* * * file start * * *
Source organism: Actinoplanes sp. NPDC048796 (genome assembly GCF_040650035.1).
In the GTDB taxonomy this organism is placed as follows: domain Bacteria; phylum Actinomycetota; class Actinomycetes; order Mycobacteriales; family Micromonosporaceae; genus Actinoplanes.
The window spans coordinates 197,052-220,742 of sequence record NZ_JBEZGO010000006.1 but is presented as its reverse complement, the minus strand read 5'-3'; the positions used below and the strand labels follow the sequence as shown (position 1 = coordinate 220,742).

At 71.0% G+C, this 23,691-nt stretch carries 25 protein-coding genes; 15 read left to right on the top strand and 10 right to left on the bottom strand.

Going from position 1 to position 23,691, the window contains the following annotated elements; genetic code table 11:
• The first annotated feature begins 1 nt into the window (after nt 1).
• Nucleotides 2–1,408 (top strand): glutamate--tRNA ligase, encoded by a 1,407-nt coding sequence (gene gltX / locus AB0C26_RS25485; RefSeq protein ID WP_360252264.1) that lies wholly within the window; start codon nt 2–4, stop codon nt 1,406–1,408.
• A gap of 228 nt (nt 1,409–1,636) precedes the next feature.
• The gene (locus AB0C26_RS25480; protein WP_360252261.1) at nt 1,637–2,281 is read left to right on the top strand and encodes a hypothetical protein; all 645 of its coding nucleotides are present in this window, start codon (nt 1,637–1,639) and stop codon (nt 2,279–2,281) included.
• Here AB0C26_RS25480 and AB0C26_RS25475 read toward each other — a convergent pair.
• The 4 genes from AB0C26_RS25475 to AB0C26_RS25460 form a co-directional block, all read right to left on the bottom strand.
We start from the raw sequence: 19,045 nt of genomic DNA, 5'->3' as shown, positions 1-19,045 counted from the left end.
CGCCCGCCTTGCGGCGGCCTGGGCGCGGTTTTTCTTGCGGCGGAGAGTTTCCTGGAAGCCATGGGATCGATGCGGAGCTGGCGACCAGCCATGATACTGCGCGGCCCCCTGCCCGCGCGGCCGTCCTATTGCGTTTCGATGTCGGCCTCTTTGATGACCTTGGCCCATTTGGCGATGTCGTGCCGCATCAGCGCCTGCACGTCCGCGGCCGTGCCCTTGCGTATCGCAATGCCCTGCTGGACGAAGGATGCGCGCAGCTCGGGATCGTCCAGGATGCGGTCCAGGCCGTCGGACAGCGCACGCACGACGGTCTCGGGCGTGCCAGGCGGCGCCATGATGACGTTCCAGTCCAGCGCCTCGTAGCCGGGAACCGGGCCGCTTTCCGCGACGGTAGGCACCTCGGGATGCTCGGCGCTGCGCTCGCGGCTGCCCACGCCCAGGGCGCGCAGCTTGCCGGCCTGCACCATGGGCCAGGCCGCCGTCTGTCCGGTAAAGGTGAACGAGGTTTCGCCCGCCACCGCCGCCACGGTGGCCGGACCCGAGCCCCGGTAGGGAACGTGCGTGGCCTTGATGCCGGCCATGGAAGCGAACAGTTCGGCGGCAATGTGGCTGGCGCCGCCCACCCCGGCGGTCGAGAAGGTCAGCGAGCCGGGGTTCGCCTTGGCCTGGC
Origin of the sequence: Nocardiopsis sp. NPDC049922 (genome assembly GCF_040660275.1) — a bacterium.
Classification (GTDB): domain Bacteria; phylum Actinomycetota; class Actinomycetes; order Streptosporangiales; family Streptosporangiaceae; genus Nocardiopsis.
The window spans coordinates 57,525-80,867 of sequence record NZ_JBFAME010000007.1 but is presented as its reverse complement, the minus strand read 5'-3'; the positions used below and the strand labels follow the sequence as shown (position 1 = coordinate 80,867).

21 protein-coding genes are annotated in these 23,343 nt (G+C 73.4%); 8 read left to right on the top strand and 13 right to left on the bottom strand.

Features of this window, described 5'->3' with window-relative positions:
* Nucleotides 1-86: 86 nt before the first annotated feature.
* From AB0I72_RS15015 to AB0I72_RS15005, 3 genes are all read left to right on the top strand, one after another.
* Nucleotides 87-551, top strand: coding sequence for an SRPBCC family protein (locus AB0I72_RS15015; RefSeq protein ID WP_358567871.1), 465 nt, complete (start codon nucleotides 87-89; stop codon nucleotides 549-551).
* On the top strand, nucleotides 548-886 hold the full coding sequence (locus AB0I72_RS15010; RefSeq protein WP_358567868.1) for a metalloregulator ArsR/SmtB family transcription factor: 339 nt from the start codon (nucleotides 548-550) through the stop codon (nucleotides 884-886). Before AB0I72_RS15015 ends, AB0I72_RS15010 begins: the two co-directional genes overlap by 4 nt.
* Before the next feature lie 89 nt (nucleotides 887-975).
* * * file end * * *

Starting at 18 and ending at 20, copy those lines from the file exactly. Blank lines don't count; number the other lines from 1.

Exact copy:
Features of this window, described 5'->3' with window-relative positions:
* Nucleotides 1-86: 86 nt before the first annotated feature.
* From AB0I72_RS15015 to AB0I72_RS15005, 3 genes are all read left to right on the top strand, one after another.